When Newnan GameStop store manager Robbie Kreller’s son, Dante, was diagnosed with autism and a severe anxiety disorder in the first grade, the family’s world was turned upside down.
But now, Dante and his family are working to help other families in similar situations.
Autism – or autism spectrum disorder – refers to a broad range of conditions characterized by challenges with social skills, repetitive behaviors, speech and nonverbal communication. Autism has many subtypes, and each person with autism can have unique strengths and challenges, according to www.autismspeaks.org, an organization whose mission is dedicated to promoting solutions for people with autism and their families.
During the month of April – Autism Awareness Month – Dante is operating a lemonade stand inside the Game Stop in Ashley Park. Dante and his family prepare homemade lemonade, cupcakes and sometimes snowcones to collect donations for Autism Speaks.
Dante has participated in similar fundraisers in the past. Kreller said Dante usually sets up on the weekends from the end of March until the end of April. The family accepts donations for the lemonade and other items. He said some donors have given up to $20 at a time, and often Dante gets donations from people who are just passing by..
Dante – who is now in the seventh grade– said he wants to help other children.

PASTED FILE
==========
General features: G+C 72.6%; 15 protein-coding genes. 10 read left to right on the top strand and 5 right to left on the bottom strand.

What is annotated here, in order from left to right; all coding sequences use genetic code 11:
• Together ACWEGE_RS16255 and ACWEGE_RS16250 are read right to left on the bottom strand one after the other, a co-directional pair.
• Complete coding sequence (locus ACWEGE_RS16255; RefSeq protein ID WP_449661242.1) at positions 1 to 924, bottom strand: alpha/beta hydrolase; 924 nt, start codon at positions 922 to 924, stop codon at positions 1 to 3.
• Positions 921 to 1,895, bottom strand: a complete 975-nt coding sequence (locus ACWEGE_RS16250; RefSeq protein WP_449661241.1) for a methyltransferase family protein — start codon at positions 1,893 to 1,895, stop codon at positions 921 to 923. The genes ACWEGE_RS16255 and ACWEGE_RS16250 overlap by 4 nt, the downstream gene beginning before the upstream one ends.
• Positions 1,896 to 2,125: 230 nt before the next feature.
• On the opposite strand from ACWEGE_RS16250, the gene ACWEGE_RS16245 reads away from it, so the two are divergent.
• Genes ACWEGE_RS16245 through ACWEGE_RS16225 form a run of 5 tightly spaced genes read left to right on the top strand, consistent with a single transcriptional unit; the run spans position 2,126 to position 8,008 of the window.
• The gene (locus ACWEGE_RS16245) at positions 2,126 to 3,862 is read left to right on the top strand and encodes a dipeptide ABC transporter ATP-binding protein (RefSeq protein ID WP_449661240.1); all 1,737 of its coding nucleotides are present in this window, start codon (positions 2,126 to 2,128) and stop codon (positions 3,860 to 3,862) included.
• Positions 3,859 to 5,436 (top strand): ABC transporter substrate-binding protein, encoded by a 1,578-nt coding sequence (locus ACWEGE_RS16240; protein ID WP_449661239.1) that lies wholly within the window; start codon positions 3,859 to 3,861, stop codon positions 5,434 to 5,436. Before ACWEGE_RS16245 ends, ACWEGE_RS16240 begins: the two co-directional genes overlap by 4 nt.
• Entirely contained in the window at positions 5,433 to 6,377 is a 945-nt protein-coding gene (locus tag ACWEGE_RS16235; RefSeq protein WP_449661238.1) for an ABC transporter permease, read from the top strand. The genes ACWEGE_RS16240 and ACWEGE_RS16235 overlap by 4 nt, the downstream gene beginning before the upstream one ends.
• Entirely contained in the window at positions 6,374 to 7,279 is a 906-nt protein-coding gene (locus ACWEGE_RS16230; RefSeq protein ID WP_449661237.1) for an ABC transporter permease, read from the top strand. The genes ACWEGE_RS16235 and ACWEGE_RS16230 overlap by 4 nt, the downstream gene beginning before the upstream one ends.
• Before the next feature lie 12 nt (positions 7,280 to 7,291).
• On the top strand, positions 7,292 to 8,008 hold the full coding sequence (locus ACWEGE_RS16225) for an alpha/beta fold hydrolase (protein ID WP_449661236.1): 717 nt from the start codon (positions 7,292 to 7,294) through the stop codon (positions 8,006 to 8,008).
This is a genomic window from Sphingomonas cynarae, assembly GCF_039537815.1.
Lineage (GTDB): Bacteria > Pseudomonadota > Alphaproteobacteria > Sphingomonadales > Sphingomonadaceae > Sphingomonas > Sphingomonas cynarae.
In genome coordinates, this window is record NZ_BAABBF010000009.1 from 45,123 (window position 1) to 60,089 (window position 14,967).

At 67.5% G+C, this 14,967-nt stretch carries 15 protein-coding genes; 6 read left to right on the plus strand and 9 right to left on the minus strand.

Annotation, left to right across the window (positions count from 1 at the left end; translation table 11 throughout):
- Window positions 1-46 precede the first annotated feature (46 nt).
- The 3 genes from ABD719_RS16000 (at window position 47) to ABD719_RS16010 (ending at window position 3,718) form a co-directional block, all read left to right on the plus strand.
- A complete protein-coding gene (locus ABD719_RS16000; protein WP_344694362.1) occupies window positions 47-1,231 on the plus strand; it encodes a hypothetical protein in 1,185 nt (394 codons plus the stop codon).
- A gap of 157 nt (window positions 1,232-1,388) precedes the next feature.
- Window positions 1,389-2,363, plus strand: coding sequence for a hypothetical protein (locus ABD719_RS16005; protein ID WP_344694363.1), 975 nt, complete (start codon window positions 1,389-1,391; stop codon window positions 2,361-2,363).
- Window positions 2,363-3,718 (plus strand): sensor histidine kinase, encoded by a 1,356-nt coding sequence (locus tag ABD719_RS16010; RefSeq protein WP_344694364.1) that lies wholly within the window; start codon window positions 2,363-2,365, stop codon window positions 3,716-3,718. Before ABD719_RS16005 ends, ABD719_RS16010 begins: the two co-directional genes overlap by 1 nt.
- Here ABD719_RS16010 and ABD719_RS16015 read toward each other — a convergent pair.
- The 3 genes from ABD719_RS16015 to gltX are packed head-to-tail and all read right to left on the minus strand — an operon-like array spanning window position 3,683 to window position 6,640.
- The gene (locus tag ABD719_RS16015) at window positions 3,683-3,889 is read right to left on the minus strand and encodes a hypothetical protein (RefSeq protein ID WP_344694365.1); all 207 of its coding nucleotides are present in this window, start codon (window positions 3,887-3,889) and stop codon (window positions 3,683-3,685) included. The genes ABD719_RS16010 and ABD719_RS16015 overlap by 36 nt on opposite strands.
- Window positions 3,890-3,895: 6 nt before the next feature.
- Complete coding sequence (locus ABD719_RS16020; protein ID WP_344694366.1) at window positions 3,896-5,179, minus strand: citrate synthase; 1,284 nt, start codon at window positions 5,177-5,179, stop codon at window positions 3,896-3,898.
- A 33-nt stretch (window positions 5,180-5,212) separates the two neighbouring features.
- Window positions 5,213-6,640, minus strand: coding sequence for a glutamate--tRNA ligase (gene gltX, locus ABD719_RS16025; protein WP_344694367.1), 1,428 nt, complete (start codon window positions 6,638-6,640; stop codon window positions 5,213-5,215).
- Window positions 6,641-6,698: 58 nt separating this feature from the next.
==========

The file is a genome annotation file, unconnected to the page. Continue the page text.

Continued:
“People don’t have to feel the way I used to,” Dante said.
Dante even came up with his own speech to pitch to potential donors.
“He’s got a huge heart,” Kreller said. “He doesn’t like to see other people struggle. He will be the first one to help.”
Kreller said although Dante does struggle with his condition at times, he fights through it.
“It’s probably a little harder for me and mom,” Kreller said.
Last year, Dante’s goal was to raise $300. He raised $1,500 and said he is hoping to match that this year.
Kreller encouraged anyone who has or has a family member or loved with autism to find an organization in their area that offers support.
The money Dante raises also helps adults with autism learn how to develop video games, something Dante said he wants to do when he grows up.
About 1 in 59 children has been identified with autism spectrum disorder, according to estimates from the Centers for Disease Control Autism and Developmental Disabilities Monitoring (ADDM) Network.
ASD reportedly occurs across all racial, ethnic, and socioeconomic groups and is about four times more common among boys than among girls, according to ADDM Network.